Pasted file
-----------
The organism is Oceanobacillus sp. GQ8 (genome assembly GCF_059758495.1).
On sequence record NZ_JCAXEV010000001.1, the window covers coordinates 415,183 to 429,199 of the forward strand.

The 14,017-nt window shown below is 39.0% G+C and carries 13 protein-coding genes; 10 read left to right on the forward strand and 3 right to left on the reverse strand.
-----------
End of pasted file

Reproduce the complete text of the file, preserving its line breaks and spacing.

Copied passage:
The organism is Oceanobacillus sp. GQ8 (genome assembly GCF_059758495.1).
On sequence record NZ_JCAXEV010000001.1, the window covers coordinates 415,183 to 429,199 of the forward strand.

The 14,017-nt window shown below is 39.0% G+C and carries 13 protein-coding genes; 10 read left to right on the forward strand and 3 right to left on the reverse strand.